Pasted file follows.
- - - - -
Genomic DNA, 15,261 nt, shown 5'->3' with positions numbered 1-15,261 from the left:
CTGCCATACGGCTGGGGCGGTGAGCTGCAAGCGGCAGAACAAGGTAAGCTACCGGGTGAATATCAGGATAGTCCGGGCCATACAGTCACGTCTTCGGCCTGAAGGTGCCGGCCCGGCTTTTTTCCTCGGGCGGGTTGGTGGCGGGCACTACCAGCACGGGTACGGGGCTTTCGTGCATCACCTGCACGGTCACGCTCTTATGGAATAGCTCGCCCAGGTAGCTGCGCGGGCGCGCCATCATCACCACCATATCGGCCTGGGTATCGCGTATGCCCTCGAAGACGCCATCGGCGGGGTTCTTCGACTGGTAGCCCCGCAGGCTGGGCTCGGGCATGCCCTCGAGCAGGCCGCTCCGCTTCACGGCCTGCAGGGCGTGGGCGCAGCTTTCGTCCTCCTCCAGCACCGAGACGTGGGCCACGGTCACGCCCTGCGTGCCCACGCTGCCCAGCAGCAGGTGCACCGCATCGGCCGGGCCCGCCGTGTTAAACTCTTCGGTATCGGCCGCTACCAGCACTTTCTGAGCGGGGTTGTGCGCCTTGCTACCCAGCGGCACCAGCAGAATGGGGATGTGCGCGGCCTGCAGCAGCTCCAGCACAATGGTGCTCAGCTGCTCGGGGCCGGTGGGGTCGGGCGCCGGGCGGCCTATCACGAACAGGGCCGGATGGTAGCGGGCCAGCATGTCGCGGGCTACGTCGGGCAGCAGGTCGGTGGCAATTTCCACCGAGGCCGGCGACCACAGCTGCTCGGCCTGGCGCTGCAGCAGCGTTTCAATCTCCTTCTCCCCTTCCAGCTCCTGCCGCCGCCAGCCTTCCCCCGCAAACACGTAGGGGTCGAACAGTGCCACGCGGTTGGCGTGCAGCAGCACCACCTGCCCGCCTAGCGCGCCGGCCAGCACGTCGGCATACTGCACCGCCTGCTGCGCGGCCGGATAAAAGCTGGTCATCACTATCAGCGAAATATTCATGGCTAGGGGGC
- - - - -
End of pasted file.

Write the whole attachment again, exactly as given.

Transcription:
Genomic DNA, 15,261 nt, shown 5'->3' with positions numbered 1-15,261 from the left:
CTGCCATACGGCTGGGGCGGTGAGCTGCAAGCGGCAGAACAAGGTAAGCTACCGGGTGAATATCAGGATAGTCCGGGCCATACAGTCACGTCTTCGGCCTGAAGGTGCCGGCCCGGCTTTTTTCCTCGGGCGGGTTGGTGGCGGGCACTACCAGCACGGGTACGGGGCTTTCGTGCATCACCTGCACGGTCACGCTCTTATGGAATAGCTCGCCCAGGTAGCTGCGCGGGCGCGCCATCATCACCACCATATCGGCCTGGGTATCGCGTATGCCCTCGAAGACGCCATCGGCGGGGTTCTTCGACTGGTAGCCCCGCAGGCTGGGCTCGGGCATGCCCTCGAGCAGGCCGCTCCGCTTCACGGCCTGCAGGGCGTGGGCGCAGCTTTCGTCCTCCTCCAGCACCGAGACGTGGGCCACGGTCACGCCCTGCGTGCCCACGCTGCCCAGCAGCAGGTGCACCGCATCGGCCGGGCCCGCCGTGTTAAACTCTTCGGTATCGGCCGCTACCAGCACTTTCTGAGCGGGGTTGTGCGCCTTGCTACCCAGCGGCACCAGCAGAATGGGGATGTGCGCGGCCTGCAGCAGCTCCAGCACAATGGTGCTCAGCTGCTCGGGGCCGGTGGGGTCGGGCGCCGGGCGGCCTATCACGAACAGGGCCGGATGGTAGCGGGCCAGCATGTCGCGGGCTACGTCGGGCAGCAGGTCGGTGGCAATTTCCACCGAGGCCGGCGACCACAGCTGCTCGGCCTGGCGCTGCAGCAGCGTTTCAATCTCCTTCTCCCCTTCCAGCTCCTGCCGCCGCCAGCCTTCCCCCGCAAACACGTAGGGGTCGAACAGTGCCACGCGGTTGGCGTGCAGCAGCACCACCTGCCCGCCTAGCGCGCCGGCCAGCACGTCGGCATACTGCACCGCCTGCTGCGCGGCCGGATAAAAGCTGGTCATCACTATCAGCGAAATATTCATGGCTAGGGGGC